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Steel engraving with original hand colouring. Centrefold as published. Overall size 50.2cms x 61.4cms; image size: 413mm x 614mm. Piano key border.
Ref: The Mapping of Australia and Antarctica p. 93 no. 686. Tooley. Divided into 19 counties. Inset of the whole of Australia top left. Unexplored Country in mid left blank, Reference key to the tracks of the explorers just above title. Slight browning to margins and very faintly at centrefold bottom around Monaroo Downs else Fine condition.
New South Wales was the first British colony in Australia in 1788. It was originally referred to the entire Eastern half of Australia. It was set up specifically to act as a penal colony. The British had previously used Georgia for this purpose in what was regarded at the time as an enlightened way of giving criminals a second chance. With the American Revolution, the British government had to consider alternatives. James Cook had mapped and claimed the area of New South Wales in 1770 and advised that it seemed to have a reasonable climate and sources of fresh water. Little mention was made of the aboriginal inhabitants who were thought to be too primitive and too sparse to cause any problems to colonisation. In 1788 Captain Arthur Phillip arrived with a fleet of 11 ships to try and carve out a colony with its unwilling cargo of passengers on the other side of the planet. It was originally intended that he would settle at Botany Bay but it did not offer a suitable anchorage nor a decent supply of water. He therefore explored for a better site and landed at Sydney cove which was a fine natural harbour that he named after the British home secretary. This map is a snapshot of the country 54 years after this settlement.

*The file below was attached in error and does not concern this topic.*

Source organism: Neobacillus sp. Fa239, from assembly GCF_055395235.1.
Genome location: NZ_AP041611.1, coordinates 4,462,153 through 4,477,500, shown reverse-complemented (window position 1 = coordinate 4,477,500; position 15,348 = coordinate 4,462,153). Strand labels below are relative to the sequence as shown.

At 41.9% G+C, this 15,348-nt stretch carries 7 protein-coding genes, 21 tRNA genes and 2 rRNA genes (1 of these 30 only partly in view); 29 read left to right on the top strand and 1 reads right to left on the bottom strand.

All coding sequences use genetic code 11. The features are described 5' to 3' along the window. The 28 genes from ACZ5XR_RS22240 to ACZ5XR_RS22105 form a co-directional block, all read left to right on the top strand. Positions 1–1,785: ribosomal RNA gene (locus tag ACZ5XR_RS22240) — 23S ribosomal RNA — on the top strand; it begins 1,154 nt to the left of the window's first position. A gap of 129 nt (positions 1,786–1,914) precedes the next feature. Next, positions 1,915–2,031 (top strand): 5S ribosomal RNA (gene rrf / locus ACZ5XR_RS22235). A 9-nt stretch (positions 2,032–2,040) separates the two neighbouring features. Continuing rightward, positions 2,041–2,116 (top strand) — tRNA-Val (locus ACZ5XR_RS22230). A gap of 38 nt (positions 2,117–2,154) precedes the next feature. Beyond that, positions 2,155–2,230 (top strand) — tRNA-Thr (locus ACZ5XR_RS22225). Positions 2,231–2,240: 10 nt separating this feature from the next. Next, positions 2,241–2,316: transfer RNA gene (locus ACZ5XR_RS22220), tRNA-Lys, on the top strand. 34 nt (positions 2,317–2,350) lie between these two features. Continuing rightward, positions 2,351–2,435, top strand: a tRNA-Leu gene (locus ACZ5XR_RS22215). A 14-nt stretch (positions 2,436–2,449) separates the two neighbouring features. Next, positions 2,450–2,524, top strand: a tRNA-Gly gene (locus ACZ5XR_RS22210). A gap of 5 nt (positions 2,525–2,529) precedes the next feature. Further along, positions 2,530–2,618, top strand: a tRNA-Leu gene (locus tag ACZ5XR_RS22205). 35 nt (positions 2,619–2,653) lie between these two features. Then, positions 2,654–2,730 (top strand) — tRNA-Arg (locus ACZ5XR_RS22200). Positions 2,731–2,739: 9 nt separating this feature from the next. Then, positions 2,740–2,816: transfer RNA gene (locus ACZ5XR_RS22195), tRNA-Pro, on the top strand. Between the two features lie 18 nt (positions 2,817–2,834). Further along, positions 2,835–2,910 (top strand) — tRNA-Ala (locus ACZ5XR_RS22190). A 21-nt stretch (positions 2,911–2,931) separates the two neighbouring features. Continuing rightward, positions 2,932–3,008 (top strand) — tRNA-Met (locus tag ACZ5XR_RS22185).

Sidney Hall was an engraver, cartographer and copperplate printer. Worms and Baynton-Williams state in,'British Map Engravers' that Hall was almost certainly the first engraver to use the new harder steel plates for map work, using plates manufactured by the Jacob Perkins process as early as 1821. He died at the age of forty two and his widow Selina Hall, continued the business, her practice of signing her engravings simply as ,'S.Hall' has caused much confusion among bibliographers.